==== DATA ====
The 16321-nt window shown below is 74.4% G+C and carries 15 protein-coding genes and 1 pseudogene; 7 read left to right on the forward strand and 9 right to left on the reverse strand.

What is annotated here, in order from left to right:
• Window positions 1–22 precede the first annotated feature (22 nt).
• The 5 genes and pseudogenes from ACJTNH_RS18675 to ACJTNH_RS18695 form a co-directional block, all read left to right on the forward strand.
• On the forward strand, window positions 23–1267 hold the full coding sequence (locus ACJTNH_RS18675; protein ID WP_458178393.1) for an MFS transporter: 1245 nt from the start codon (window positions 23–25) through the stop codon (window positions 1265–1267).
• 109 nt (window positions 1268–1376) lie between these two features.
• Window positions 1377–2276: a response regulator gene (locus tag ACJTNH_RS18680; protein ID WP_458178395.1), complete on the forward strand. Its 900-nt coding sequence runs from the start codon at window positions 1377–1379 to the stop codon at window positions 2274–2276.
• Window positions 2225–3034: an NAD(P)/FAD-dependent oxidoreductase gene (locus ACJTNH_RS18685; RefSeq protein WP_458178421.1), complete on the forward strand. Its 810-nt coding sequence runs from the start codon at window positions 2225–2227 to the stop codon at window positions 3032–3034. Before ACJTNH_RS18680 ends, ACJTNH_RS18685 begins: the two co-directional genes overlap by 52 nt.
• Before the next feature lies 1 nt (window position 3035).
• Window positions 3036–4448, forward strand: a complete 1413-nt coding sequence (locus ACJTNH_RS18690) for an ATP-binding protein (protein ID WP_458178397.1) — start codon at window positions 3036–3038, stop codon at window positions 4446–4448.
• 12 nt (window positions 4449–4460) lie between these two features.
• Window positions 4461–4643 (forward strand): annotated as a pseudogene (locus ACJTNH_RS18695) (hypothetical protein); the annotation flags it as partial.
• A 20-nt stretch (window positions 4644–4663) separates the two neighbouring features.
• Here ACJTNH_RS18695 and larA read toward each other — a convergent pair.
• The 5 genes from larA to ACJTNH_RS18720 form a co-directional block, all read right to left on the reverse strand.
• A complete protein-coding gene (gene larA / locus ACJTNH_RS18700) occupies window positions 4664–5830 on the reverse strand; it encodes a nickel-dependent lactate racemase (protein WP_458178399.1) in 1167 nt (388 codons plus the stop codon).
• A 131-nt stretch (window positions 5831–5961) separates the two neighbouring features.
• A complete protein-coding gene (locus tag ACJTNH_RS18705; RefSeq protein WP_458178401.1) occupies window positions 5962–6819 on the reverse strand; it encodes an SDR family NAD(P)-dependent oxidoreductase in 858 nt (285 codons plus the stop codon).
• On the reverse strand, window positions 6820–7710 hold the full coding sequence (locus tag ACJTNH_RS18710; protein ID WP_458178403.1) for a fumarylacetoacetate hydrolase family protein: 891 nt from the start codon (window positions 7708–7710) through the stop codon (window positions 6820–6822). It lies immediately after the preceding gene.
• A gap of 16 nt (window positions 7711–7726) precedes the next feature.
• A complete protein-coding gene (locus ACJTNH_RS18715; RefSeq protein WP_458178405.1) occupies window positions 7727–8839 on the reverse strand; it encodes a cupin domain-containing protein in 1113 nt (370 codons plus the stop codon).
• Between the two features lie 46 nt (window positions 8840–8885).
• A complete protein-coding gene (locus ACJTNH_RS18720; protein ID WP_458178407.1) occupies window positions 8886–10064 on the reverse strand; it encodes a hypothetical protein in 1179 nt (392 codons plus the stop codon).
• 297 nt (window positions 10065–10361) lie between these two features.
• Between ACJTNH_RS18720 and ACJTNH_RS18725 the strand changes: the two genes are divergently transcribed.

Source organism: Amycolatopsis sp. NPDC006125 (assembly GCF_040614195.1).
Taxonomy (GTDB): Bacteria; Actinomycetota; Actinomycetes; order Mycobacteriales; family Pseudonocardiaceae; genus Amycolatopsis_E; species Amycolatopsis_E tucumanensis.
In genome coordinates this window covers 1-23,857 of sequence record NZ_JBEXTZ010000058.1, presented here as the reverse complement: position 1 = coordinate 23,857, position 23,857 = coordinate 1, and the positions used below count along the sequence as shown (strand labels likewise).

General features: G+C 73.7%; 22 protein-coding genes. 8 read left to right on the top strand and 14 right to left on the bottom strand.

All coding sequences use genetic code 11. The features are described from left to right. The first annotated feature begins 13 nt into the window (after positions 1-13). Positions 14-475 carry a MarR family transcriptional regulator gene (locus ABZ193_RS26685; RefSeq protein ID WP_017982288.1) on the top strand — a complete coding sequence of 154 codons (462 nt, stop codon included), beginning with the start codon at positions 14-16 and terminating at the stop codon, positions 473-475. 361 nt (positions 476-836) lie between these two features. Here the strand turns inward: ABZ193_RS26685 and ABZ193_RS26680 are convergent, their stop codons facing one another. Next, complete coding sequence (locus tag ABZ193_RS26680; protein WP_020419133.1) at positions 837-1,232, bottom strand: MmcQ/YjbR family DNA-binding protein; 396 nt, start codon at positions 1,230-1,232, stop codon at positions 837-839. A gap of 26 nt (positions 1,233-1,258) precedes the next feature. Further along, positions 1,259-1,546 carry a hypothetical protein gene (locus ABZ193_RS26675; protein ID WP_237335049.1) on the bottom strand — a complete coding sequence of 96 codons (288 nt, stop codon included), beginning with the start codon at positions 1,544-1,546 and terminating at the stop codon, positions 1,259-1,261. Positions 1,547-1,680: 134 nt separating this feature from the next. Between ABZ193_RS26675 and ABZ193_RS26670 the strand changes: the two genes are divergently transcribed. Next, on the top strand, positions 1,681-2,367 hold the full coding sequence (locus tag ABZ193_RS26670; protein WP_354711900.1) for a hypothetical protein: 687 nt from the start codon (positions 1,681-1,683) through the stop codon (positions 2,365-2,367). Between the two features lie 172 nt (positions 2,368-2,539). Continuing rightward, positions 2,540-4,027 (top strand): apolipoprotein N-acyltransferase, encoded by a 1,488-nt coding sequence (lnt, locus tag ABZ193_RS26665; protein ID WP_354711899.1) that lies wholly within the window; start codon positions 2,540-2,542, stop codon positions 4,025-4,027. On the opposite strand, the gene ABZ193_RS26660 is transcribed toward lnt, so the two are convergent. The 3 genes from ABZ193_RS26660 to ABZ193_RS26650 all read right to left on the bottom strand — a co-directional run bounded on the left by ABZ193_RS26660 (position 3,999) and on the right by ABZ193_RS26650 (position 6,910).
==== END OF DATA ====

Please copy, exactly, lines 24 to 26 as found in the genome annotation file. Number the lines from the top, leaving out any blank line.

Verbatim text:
• 297 nt (window positions 10065–10361) lie between these two features.
• Between ACJTNH_RS18720 and ACJTNH_RS18725 the strand changes: the two genes are divergently transcribed.

Source organism: Amycolatopsis sp. NPDC006125 (assembly GCF_040614195.1).